# 572. Subtree of Another Tree — LeetCode(Python)

I got you!

# Problem:

Given the roots of two binary trees `root`

and `subRoot`

, return `true`

if there is a subtree of `root`

with the same structure and node values of` subRoot`

and `false`

otherwise.

A subtree of a binary tree `tree`

is a tree that consists of a node in `tree`

and all of this node's descendants. The tree `tree`

could also be considered as a subtree of itself.

**Example 1:**

**Input:** root = [3,4,5,1,2], subRoot = [4,1,2]

**Output:** true

**Example 2:**

**Input:** root = [3,4,5,1,2,null,null,null,null,0], subRoot = [4,1,2]

**Output:** false

**Constraints:**

- The number of nodes in the
`root`

tree is in the range`[1, 2000]`

. - The number of nodes in the
`subRoot`

tree is in the range`[1, 1000]`

. `-104 <= root.val <= 104`

`-104 <= subRoot.val <= 104`

# Solution:

## identical() helper function —

Consider reading my solution for ** 100. Same Tree — LeetCode(Python)** to better understand the code above.

We need a helper function to judge if the two subtrees we are considering are in-fact identical.

## 1. Iterative Approach (BFS) —

## Explanation —

We can use a breadth-first search (BFS) traversal algorithm to iteratively solve the problem.

A queue is used to store all nodes in the tree level by level.

At every step, we pop / dequeue an element from the queue. If this node has a value equal to that of the ** subTree**’s root, we check if both the subtrees are identical or not.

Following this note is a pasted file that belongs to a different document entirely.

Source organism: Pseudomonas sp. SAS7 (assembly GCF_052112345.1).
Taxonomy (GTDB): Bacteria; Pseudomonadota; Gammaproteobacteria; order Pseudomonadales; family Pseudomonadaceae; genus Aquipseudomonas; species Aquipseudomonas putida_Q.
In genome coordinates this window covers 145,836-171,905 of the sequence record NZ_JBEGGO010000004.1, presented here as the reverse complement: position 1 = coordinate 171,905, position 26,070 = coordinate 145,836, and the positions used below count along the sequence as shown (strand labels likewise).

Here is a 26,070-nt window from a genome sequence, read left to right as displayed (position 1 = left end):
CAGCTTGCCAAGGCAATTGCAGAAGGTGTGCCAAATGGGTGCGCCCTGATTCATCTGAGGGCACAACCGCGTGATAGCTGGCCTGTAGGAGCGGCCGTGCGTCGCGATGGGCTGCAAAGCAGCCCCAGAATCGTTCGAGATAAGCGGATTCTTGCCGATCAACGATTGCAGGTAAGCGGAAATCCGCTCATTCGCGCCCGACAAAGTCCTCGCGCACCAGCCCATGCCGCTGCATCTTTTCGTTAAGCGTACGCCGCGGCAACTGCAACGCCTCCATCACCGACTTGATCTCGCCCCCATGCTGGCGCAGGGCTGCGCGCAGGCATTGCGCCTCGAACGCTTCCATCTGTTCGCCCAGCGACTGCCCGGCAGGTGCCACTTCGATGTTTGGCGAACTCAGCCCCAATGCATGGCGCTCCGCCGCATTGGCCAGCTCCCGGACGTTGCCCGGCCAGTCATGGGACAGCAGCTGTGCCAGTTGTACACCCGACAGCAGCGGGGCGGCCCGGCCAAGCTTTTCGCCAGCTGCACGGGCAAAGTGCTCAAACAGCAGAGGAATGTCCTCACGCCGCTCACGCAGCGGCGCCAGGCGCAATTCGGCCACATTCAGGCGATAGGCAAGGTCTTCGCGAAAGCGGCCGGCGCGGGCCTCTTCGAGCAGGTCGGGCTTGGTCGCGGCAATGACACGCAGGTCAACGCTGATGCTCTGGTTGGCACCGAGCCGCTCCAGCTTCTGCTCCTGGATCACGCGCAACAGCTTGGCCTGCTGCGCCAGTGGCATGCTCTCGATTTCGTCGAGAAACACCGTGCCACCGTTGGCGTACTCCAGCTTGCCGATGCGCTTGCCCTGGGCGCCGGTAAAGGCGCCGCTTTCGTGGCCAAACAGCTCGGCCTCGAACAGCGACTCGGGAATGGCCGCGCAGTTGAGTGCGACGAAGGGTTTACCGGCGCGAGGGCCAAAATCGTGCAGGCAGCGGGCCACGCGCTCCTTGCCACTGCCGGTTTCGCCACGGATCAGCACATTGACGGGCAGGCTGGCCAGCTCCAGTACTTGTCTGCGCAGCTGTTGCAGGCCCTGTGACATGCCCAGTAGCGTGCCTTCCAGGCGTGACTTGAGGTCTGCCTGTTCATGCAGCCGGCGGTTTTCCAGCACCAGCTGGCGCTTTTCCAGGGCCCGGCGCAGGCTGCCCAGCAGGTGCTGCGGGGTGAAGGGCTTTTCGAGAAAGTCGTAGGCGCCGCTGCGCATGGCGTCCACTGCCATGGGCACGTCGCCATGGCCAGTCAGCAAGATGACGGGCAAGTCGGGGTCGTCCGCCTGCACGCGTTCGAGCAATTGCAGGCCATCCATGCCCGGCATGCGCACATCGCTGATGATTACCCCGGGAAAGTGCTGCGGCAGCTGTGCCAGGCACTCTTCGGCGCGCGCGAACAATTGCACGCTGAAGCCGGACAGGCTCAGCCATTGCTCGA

*True*is returned if they are.

The, we append the left and right children of the current node into our stack.

The *while* loop terminates when the ** queue** is empty, which means all nodes in the tree have been traversed and popped out from the

*queue.*So, now it is safe to say that no such subtree was found in our given tree. Therefore, we return *False.*

## Time and Space Complexity —

We are visiting each node in the tree only a constant number of times in our BFS code, but we are calling identical() at every valid node, so we can say that our algorithm requires quadratic amount of time to run in the worst case.

Also, our queue will be storing a maximum of (n / 2) nodes when it reaches the final level. So, we assume the space complexity to be linear in the worst case, per tree — therefore, quadratic.

Thus, if *m* and *n* are the number of nodes in the given binary trees,

Time Complexity: O(mn)

Space Complexity: O(mn)

## 2. Recursive Approach (DFS) —

## Explanation —

We could also use a depth-first search (DFS) traversal algorithm to solve this problem recursively.

We simply return True if the ** subTree** is empty, because then our tree will have a copy of it. [this clause can be omitted because we are given that the

**will have a positive number of nodes]**

*subTree*The base case of our recursion would be when we reach a leaf node in our tree, which is when we return *False.*

Else, we check if the current node in the tree is where our ** subTree** is rooted at. If yes, we return

*True.*

Otherwise we return the value of the recursive search on the *left* and *right *children of the current node.

## Time and Space Complexity —

We are visiting each node in the tree only a constant number of times in our BFS code, but we are calling identical() at every valid node, so we can say that our algorithm requires quadratic amount of time to run in the worst case.

Also, the recursion stack could be storing all nodes in the tree in case of a really skewed tree (like a linked list). So, we assume the space complexity to be linear in the worst case, per tree — therefore, quadratic.

Thus, if *m* and *n* are the number of nodes in the given binary trees,

Time Complexity: O(mn)

Space Complexity: O(mn)